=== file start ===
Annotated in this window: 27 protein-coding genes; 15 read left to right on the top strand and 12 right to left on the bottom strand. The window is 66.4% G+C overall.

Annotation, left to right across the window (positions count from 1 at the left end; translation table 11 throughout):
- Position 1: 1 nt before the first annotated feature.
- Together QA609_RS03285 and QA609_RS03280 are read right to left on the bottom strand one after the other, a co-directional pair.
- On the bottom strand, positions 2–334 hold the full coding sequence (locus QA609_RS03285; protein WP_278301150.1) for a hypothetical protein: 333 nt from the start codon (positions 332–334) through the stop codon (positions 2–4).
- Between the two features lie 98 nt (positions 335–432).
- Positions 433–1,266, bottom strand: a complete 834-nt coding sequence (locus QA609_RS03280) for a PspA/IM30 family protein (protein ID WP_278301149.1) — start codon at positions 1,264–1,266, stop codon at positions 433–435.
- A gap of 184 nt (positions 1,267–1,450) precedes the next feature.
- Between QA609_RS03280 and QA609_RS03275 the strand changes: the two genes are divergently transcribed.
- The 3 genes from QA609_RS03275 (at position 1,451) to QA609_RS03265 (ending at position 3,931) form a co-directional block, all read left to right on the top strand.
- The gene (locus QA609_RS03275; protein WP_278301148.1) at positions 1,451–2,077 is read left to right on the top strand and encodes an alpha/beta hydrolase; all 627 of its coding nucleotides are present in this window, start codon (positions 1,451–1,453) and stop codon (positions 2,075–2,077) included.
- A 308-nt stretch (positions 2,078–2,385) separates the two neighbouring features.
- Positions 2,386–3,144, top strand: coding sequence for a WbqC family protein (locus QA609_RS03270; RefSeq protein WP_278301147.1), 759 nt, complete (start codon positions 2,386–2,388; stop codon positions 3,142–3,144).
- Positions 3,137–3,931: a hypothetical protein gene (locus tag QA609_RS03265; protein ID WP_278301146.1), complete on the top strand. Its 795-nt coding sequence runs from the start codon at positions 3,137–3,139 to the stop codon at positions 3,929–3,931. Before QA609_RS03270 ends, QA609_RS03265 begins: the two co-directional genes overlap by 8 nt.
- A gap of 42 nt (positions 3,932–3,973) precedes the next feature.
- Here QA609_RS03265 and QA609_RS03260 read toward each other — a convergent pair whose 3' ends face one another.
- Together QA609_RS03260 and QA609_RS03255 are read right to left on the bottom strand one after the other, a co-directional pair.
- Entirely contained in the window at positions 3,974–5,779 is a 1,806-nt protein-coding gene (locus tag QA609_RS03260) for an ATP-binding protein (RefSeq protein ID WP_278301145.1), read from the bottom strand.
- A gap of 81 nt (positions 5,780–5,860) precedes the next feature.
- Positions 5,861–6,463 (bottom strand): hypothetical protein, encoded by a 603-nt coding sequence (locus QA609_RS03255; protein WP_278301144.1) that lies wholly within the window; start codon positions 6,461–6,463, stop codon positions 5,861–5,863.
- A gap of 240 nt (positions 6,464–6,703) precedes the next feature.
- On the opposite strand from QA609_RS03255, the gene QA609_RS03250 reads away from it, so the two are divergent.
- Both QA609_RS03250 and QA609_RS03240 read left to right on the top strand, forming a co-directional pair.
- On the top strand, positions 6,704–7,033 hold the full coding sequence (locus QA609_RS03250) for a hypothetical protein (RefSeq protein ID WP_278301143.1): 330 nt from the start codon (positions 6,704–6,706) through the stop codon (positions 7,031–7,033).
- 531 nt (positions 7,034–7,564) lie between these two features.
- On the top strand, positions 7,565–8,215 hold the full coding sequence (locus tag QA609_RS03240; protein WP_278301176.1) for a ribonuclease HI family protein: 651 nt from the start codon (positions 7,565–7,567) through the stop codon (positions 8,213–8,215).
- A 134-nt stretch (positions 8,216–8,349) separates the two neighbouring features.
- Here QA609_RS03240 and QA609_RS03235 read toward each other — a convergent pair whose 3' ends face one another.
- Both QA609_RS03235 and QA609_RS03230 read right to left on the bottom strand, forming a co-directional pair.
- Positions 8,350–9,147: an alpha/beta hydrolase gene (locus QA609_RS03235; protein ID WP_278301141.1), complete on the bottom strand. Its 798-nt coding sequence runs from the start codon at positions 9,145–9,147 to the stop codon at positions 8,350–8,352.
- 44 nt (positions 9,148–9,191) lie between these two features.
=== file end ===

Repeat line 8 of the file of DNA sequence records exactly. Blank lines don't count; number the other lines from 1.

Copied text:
- A gap of 184 nt (positions 1,267–1,450) precedes the next feature.